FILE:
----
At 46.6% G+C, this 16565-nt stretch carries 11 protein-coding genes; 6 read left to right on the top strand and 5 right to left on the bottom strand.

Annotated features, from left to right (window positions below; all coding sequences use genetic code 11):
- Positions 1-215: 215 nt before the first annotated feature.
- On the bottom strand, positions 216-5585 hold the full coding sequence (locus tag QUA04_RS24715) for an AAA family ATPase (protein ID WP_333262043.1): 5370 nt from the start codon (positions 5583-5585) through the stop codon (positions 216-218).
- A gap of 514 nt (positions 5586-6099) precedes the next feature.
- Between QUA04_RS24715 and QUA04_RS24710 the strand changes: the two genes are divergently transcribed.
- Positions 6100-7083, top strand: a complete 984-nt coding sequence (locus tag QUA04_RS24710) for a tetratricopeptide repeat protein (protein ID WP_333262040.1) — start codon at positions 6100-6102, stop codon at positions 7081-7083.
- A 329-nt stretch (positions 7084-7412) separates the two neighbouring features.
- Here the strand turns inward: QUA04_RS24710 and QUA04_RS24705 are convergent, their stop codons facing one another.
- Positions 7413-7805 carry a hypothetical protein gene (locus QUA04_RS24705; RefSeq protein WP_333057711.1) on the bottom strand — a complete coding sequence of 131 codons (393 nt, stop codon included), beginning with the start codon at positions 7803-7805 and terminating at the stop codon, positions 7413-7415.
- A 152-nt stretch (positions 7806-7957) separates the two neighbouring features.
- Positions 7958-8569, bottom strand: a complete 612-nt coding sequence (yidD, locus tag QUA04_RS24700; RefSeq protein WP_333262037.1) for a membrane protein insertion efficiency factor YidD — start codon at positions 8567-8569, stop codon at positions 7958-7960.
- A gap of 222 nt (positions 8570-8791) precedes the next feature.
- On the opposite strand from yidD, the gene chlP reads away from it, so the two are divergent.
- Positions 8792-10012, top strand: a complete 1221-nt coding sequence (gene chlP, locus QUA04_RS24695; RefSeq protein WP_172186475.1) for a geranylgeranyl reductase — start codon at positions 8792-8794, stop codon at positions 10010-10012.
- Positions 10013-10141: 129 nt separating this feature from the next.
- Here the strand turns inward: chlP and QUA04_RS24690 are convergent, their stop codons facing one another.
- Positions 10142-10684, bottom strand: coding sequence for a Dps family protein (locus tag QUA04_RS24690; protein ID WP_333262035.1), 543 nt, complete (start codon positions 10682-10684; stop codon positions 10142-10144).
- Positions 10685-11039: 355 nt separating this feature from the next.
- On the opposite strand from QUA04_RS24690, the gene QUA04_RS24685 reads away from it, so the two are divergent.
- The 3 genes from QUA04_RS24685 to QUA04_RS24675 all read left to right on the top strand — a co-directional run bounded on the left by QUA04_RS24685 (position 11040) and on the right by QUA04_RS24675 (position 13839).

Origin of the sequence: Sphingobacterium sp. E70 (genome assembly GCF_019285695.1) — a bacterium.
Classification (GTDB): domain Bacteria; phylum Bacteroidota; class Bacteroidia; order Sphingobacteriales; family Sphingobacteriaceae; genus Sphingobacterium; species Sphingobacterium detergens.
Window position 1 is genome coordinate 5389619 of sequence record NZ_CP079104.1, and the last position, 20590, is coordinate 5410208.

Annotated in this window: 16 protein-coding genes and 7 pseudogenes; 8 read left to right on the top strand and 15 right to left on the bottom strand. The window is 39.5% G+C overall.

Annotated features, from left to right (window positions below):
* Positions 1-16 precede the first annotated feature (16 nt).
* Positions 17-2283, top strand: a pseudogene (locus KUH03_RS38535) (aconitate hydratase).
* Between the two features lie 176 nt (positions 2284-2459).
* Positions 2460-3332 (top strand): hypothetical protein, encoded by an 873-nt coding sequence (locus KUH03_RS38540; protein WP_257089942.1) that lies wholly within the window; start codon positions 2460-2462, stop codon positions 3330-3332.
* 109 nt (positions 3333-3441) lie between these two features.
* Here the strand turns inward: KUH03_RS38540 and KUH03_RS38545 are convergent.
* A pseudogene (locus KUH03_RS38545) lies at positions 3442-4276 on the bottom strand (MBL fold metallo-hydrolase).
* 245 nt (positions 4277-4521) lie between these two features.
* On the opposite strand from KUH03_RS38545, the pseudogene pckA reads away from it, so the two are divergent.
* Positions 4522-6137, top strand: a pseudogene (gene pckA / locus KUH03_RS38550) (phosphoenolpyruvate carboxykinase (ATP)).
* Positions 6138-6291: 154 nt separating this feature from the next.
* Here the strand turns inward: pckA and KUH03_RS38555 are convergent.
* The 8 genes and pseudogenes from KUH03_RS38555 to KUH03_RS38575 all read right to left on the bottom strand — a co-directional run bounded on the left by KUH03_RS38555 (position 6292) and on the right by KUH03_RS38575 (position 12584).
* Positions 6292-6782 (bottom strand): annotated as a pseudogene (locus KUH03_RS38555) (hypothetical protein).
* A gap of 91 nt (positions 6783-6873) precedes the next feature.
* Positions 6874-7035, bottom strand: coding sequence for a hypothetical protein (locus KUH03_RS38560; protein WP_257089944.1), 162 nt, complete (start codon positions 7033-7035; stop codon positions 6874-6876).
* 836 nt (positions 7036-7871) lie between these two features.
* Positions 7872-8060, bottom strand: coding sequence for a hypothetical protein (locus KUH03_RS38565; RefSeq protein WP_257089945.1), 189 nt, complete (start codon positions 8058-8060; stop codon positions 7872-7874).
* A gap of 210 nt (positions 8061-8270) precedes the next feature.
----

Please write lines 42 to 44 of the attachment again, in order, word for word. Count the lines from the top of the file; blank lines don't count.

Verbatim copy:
* Positions 6874-7035, bottom strand: coding sequence for a hypothetical protein (locus KUH03_RS38560; protein WP_257089944.1), 162 nt, complete (start codon positions 7033-7035; stop codon positions 6874-6876).
* 836 nt (positions 7036-7871) lie between these two features.
* Positions 7872-8060, bottom strand: coding sequence for a hypothetical protein (locus KUH03_RS38565; RefSeq protein WP_257089945.1), 189 nt, complete (start codon positions 8058-8060; stop codon positions 7872-7874).